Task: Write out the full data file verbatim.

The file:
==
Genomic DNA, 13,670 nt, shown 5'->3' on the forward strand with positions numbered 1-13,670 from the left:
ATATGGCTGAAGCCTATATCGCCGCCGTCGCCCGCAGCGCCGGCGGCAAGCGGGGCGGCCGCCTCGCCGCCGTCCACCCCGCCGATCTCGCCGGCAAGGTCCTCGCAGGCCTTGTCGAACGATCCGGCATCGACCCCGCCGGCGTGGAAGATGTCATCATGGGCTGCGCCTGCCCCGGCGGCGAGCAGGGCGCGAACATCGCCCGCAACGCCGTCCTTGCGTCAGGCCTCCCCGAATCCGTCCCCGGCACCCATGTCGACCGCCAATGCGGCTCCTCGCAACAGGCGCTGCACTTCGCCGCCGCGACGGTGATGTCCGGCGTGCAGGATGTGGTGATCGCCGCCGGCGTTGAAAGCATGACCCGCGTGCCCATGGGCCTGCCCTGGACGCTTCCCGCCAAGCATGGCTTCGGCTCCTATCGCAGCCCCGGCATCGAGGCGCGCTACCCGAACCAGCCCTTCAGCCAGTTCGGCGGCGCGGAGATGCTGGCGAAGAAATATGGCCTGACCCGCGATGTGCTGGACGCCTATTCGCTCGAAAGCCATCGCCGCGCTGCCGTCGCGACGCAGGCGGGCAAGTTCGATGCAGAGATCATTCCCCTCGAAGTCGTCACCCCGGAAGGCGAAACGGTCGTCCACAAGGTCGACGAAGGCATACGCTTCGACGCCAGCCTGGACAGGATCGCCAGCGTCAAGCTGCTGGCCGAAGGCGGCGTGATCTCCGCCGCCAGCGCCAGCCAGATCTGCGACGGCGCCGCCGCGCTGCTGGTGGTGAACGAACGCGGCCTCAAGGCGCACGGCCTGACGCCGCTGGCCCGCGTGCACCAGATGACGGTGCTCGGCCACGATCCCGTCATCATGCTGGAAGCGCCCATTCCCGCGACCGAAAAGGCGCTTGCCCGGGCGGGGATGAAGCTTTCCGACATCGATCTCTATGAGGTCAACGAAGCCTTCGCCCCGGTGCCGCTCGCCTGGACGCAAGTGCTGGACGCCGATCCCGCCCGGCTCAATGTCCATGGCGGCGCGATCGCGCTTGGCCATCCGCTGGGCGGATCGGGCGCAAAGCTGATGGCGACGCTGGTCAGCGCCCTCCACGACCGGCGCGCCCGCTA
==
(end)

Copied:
Genomic DNA, 13,670 nt, shown 5'->3' on the forward strand with positions numbered 1-13,670 from the left:
ATATGGCTGAAGCCTATATCGCCGCCGTCGCCCGCAGCGCCGGCGGCAAGCGGGGCGGCCGCCTCGCCGCCGTCCACCCCGCCGATCTCGCCGGCAAGGTCCTCGCAGGCCTTGTCGAACGATCCGGCATCGACCCCGCCGGCGTGGAAGATGTCATCATGGGCTGCGCCTGCCCCGGCGGCGAGCAGGGCGCGAACATCGCCCGCAACGCCGTCCTTGCGTCAGGCCTCCCCGAATCCGTCCCCGGCACCCATGTCGACCGCCAATGCGGCTCCTCGCAACAGGCGCTGCACTTCGCCGCCGCGACGGTGATGTCCGGCGTGCAGGATGTGGTGATCGCCGCCGGCGTTGAAAGCATGACCCGCGTGCCCATGGGCCTGCCCTGGACGCTTCCCGCCAAGCATGGCTTCGGCTCCTATCGCAGCCCCGGCATCGAGGCGCGCTACCCGAACCAGCCCTTCAGCCAGTTCGGCGGCGCGGAGATGCTGGCGAAGAAATATGGCCTGACCCGCGATGTGCTGGACGCCTATTCGCTCGAAAGCCATCGCCGCGCTGCCGTCGCGACGCAGGCGGGCAAGTTCGATGCAGAGATCATTCCCCTCGAAGTCGTCACCCCGGAAGGCGAAACGGTCGTCCACAAGGTCGACGAAGGCATACGCTTCGACGCCAGCCTGGACAGGATCGCCAGCGTCAAGCTGCTGGCCGAAGGCGGCGTGATCTCCGCCGCCAGCGCCAGCCAGATCTGCGACGGCGCCGCCGCGCTGCTGGTGGTGAACGAACGCGGCCTCAAGGCGCACGGCCTGACGCCGCTGGCCCGCGTGCACCAGATGACGGTGCTCGGCCACGATCCCGTCATCATGCTGGAAGCGCCCATTCCCGCGACCGAAAAGGCGCTTGCCCGGGCGGGGATGAAGCTTTCCGACATCGATCTCTATGAGGTCAACGAAGCCTTCGCCCCGGTGCCGCTCGCCTGGACGCAAGTGCTGGACGCCGATCCCGCCCGGCTCAATGTCCATGGCGGCGCGATCGCGCTTGGCCATCCGCTGGGCGGATCGGGCGCAAAGCTGATGGCGACGCTGGTCAGCGCCCTCCACGACCGGCGCGCCCGCTA